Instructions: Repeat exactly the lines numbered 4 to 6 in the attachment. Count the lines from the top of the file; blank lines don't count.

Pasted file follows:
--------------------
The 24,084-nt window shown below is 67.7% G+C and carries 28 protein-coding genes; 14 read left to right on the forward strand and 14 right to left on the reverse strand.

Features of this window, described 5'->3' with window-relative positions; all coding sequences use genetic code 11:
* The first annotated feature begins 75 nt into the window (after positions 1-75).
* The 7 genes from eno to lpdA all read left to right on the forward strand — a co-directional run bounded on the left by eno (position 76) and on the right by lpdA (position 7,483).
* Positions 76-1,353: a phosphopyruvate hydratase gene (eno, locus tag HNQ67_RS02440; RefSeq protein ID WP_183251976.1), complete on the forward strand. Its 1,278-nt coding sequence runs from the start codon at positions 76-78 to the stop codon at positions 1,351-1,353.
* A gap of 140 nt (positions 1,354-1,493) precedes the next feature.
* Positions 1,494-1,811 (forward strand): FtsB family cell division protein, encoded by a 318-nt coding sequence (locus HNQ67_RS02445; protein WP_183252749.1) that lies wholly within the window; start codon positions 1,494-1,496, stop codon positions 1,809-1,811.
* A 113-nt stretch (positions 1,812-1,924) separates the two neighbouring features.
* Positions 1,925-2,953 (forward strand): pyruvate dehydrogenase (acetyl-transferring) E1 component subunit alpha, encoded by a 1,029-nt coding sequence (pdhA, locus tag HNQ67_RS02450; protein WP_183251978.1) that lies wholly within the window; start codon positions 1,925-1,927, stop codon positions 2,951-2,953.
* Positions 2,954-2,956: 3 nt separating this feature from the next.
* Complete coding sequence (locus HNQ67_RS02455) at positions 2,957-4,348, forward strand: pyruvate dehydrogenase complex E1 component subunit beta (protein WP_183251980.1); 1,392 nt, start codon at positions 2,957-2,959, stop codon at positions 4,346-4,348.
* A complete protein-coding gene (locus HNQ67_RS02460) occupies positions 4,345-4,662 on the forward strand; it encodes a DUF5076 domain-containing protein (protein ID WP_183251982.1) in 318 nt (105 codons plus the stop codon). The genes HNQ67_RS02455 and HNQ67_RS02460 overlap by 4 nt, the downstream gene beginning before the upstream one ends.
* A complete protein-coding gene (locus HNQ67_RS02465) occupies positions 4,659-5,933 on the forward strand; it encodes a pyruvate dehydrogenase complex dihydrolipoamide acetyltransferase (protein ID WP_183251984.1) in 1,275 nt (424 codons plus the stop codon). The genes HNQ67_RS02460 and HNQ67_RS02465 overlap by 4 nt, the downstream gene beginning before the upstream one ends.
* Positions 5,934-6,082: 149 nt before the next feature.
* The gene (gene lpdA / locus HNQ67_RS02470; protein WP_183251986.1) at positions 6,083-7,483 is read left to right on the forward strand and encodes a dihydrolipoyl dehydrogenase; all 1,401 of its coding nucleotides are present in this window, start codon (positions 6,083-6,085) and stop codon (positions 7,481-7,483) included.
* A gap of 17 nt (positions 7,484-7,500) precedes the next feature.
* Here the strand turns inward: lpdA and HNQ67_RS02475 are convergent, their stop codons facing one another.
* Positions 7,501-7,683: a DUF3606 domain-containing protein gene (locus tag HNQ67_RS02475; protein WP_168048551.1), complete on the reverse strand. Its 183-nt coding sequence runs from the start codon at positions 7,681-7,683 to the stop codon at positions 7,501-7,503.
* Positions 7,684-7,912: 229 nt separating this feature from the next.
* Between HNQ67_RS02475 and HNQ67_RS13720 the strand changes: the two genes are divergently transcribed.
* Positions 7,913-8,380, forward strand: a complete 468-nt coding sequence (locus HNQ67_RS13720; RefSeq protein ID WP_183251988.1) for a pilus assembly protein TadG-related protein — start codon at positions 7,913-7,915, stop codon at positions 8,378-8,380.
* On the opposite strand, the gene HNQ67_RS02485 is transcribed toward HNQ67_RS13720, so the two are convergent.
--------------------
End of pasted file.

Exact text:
* The 7 genes from eno to lpdA all read left to right on the forward strand — a co-directional run bounded on the left by eno (position 76) and on the right by lpdA (position 7,483).
* Positions 76-1,353: a phosphopyruvate hydratase gene (eno, locus tag HNQ67_RS02440; RefSeq protein ID WP_183251976.1), complete on the forward strand. Its 1,278-nt coding sequence runs from the start codon at positions 76-78 to the stop codon at positions 1,351-1,353.
* A gap of 140 nt (positions 1,354-1,493) precedes the next feature.